• A. Balasubramanian, Million Meshesha and C. V. Jawahar - Retrieval from Document Image Collections, Proceedings of Seventh IAPR Workshop on Document Analysis Systems, 2006 (LNCS 3872), pp 1-12. [PDF]

  • C. V. Jawahar, Million Meshesha and A. Balasubramanian, Searching in Document Images, Proceedings of the Indian Conference on Vision, Graphics and Image Processing(ICVGIP), Dec. 2004, Calcutta, India, pp. 622--627. [PDF]


Associated People

  • Million Meshesha
  • Balasubramanian Anand
  • Pramod Sankar K.
  • Anand Kumar
  • Dr. C. V. Jawahar

Data Generation Toolkit for CV and IBR


Synthetic data is very useful for validating the algorithms developed for various computer vision and image based rendering algorithms. Since all the information about the scene is available in the case of synthetic data, the researchers can easily compare the results achieved by their algorithm to the ideal values to be generated. High resolution real world data can be acquired from the natural scenes, but the accuracy of the data is generally not very high dude to physical limitations of the imaging devices. These are the main reasons for the popularity of the synthetic data in these fields (CV and IBR).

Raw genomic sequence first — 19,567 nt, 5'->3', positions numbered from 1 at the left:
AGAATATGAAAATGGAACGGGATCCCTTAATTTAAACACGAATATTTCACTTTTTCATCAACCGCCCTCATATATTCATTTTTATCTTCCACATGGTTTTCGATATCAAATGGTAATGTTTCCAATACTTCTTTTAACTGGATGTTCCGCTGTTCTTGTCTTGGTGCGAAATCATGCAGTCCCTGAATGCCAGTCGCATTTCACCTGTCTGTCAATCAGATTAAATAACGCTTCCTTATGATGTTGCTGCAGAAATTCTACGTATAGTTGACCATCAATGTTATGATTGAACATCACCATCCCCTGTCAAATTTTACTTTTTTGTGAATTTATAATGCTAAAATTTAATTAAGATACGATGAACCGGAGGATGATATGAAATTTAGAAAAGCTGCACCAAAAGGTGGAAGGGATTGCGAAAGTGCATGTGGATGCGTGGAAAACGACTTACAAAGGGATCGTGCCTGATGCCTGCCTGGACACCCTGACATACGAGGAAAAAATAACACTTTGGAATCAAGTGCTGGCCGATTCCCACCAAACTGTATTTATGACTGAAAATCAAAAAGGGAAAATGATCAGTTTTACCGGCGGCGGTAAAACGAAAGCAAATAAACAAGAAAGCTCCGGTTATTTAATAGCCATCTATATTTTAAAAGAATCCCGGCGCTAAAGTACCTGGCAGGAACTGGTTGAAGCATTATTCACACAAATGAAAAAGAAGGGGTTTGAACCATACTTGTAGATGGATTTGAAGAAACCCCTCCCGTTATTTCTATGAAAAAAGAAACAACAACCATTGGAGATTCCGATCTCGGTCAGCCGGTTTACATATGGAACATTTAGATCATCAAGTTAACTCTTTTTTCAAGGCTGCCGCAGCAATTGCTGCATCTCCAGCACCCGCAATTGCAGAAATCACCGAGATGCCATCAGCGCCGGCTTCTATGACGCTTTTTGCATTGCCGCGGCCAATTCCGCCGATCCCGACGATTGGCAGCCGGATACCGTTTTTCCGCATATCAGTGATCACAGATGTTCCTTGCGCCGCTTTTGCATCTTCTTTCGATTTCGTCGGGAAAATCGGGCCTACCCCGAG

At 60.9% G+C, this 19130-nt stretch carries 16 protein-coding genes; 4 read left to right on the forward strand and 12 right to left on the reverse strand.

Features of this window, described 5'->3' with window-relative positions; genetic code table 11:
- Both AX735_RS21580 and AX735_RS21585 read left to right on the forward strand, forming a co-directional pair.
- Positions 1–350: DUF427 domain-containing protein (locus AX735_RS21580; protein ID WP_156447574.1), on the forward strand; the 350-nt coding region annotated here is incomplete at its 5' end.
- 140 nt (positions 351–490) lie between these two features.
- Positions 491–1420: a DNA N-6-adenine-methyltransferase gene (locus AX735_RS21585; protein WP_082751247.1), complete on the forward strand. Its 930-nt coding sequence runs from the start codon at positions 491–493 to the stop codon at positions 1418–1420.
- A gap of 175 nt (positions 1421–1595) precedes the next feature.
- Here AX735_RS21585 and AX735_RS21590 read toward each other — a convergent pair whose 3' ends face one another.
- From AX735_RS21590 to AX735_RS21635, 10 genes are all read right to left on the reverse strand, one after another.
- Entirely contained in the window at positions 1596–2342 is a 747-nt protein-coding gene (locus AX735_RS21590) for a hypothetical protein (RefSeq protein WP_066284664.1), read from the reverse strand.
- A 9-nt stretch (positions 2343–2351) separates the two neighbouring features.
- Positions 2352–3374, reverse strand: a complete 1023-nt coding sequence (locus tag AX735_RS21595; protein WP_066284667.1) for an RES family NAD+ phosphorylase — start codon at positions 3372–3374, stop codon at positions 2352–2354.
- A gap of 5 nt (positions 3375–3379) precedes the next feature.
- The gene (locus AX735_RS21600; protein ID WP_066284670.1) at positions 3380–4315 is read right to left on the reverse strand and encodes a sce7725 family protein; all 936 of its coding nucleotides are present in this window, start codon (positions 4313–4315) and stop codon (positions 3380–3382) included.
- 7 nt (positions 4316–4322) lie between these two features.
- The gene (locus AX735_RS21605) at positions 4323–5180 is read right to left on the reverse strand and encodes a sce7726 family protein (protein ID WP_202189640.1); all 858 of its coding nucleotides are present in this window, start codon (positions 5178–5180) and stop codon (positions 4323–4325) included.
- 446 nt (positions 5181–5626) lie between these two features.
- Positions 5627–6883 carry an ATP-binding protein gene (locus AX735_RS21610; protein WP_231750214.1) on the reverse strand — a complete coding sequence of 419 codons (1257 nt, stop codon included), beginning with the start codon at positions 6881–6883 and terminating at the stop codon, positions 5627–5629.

Algorithms which require just the image and no other information can use some of the standard 3D authoring tools for creating complex scenes which mimic the real world scenes. But most of the CV and IBR algorithms require additional information about the scene (for example depth maps, segmentation, alpha matte, etc). The standard 3D authoring tools do not provide enough flexibility for the users to generate their own representations. This is because most of the popular 3D authoring tools are complex, commercial and closed source softwares. Extending such tools with just the plug-in architecture supported by these softwares may not be intuitive. A simple open source tool which can provide a simple UI for generating various representations is desirable to the research community.

Features & Representations


We aim at providing a tool which will enable researchers to generate data sets on their own with ease. The following are some of the key features of our system::

  • An interface which is similar to standard 3D authoring tools.
  • Import facility for using available 3D models.
  • Information about the Resolution at which the image is being rendered.
  • Simple click and drag interface for creating complex scenes.
  • A key frame interface for creating dynamic scenes with various moving, rotating objects.
  • Very intuitive interface for generating high resolution images.